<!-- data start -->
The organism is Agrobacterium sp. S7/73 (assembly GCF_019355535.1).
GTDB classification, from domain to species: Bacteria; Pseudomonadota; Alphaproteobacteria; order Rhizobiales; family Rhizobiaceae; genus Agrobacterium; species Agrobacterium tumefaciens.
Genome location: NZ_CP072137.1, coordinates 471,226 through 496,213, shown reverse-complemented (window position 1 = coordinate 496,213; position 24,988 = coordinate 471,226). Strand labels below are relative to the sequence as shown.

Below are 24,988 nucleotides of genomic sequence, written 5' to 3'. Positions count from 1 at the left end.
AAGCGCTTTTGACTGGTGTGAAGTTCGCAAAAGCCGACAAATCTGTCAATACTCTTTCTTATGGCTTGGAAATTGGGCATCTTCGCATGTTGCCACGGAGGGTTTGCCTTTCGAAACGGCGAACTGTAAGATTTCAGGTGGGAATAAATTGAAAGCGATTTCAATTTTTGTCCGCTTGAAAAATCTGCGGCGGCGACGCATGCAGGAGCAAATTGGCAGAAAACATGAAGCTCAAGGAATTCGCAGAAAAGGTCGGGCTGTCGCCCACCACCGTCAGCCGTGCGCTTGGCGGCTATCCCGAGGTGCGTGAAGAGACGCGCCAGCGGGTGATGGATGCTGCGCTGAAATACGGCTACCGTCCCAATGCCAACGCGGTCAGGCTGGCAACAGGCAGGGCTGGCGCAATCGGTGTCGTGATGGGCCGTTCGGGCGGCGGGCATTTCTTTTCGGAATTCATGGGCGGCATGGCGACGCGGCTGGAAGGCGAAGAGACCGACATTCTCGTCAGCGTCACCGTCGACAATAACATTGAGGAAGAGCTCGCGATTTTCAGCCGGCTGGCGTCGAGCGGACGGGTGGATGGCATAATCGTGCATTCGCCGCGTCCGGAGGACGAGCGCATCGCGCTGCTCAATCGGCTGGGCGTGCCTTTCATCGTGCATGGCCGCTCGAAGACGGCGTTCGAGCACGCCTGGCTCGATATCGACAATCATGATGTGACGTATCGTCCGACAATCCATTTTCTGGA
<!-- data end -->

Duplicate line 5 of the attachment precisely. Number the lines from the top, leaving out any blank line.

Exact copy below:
AAGCGCTTTTGACTGGTGTGAAGTTCGCAAAAGCCGACAAATCTGTCAATACTCTTTCTTATGGCTTGGAAATTGGGCATCTTCGCATGTTGCCACGGAGGGTTTGCCTTTCGAAACGGCGAACTGTAAGATTTCAGGTGGGAATAAATTGAAAGCGATTTCAATTTTTGTCCGCTTGAAAAATCTGCGGCGGCGACGCATGCAGGAGCAAATTGGCAGAAAACATGAAGCTCAAGGAATTCGCAGAAAAGGTCGGGCTGTCGCCCACCACCGTCAGCCGTGCGCTTGGCGGCTATCCCGAGGTGCGTGAAGAGACGCGCCAGCGGGTGATGGATGCTGCGCTGAAATACGGCTACCGTCCCAATGCCAACGCGGTCAGGCTGGCAACAGGCAGGGCTGGCGCAATCGGTGTCGTGATGGGCCGTTCGGGCGGCGGGCATTTCTTTTCGGAATTCATGGGCGGCATGGCGACGCGGCTGGAAGGCGAAGAGACCGACATTCTCGTCAGCGTCACCGTCGACAATAACATTGAGGAAGAGCTCGCGATTTTCAGCCGGCTGGCGTCGAGCGGACGGGTGGATGGCATAATCGTGCATTCGCCGCGTCCGGAGGACGAGCGCATCGCGCTGCTCAATCGGCTGGGCGTGCCTTTCATCGTGCATGGCCGCTCGAAGACGGCGTTCGAGCACGCCTGGCTCGATATCGACAATCATGATGTGACGTATCGTCCGACAATCCATTTTCTGGA